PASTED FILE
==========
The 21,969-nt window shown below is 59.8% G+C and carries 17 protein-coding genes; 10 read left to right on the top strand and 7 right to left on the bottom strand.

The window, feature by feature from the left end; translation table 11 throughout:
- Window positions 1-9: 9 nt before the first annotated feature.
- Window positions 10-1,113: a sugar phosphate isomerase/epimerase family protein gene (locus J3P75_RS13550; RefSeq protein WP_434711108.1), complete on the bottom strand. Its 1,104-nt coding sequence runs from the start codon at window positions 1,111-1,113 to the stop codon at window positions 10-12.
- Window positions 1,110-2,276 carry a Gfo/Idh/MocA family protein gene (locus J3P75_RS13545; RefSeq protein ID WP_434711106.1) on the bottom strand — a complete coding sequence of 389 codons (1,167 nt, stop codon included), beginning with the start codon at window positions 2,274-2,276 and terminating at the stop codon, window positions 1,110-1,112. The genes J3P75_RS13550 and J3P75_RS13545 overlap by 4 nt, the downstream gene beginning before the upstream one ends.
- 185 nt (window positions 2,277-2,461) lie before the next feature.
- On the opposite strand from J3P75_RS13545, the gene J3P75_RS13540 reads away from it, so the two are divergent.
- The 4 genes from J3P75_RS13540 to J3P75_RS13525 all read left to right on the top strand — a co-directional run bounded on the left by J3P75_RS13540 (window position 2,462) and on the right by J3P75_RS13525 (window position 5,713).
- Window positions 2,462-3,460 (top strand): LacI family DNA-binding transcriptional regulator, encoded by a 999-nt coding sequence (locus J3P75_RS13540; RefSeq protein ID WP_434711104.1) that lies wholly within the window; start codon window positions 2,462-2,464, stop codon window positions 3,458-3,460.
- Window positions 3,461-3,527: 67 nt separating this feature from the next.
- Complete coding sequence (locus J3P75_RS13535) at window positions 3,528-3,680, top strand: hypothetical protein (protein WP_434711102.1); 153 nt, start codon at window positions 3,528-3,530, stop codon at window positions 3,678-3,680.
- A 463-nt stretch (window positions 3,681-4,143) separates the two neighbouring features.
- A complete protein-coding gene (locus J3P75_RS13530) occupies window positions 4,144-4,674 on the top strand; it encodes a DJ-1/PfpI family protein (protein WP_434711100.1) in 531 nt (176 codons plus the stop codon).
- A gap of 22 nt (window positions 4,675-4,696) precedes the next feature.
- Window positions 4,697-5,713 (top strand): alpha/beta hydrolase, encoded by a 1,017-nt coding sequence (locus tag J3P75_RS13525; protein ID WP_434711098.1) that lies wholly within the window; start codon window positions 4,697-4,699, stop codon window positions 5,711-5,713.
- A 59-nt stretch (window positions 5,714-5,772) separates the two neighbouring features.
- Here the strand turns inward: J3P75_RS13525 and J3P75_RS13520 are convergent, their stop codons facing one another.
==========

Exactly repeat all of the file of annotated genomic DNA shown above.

The 21,969-nt window shown below is 59.8% G+C and carries 17 protein-coding genes; 10 read left to right on the top strand and 7 right to left on the bottom strand.

The window, feature by feature from the left end; translation table 11 throughout:
- Window positions 1-9: 9 nt before the first annotated feature.
- Window positions 10-1,113: a sugar phosphate isomerase/epimerase family protein gene (locus J3P75_RS13550; RefSeq protein WP_434711108.1), complete on the bottom strand. Its 1,104-nt coding sequence runs from the start codon at window positions 1,111-1,113 to the stop codon at window positions 10-12.
- Window positions 1,110-2,276 carry a Gfo/Idh/MocA family protein gene (locus J3P75_RS13545; RefSeq protein ID WP_434711106.1) on the bottom strand — a complete coding sequence of 389 codons (1,167 nt, stop codon included), beginning with the start codon at window positions 2,274-2,276 and terminating at the stop codon, window positions 1,110-1,112. The genes J3P75_RS13550 and J3P75_RS13545 overlap by 4 nt, the downstream gene beginning before the upstream one ends.
- 185 nt (window positions 2,277-2,461) lie before the next feature.
- On the opposite strand from J3P75_RS13545, the gene J3P75_RS13540 reads away from it, so the two are divergent.
- The 4 genes from J3P75_RS13540 to J3P75_RS13525 all read left to right on the top strand — a co-directional run bounded on the left by J3P75_RS13540 (window position 2,462) and on the right by J3P75_RS13525 (window position 5,713).
- Window positions 2,462-3,460 (top strand): LacI family DNA-binding transcriptional regulator, encoded by a 999-nt coding sequence (locus J3P75_RS13540; RefSeq protein ID WP_434711104.1) that lies wholly within the window; start codon window positions 2,462-2,464, stop codon window positions 3,458-3,460.
- Window positions 3,461-3,527: 67 nt separating this feature from the next.
- Complete coding sequence (locus J3P75_RS13535) at window positions 3,528-3,680, top strand: hypothetical protein (protein WP_434711102.1); 153 nt, start codon at window positions 3,528-3,530, stop codon at window positions 3,678-3,680.
- A 463-nt stretch (window positions 3,681-4,143) separates the two neighbouring features.
- A complete protein-coding gene (locus J3P75_RS13530) occupies window positions 4,144-4,674 on the top strand; it encodes a DJ-1/PfpI family protein (protein WP_434711100.1) in 531 nt (176 codons plus the stop codon).
- A gap of 22 nt (window positions 4,675-4,696) precedes the next feature.
- Window positions 4,697-5,713 (top strand): alpha/beta hydrolase, encoded by a 1,017-nt coding sequence (locus tag J3P75_RS13525; protein ID WP_434711098.1) that lies wholly within the window; start codon window positions 4,697-4,699, stop codon window positions 5,711-5,713.
- A 59-nt stretch (window positions 5,714-5,772) separates the two neighbouring features.
- Here the strand turns inward: J3P75_RS13525 and J3P75_RS13520 are convergent, their stop codons facing one another.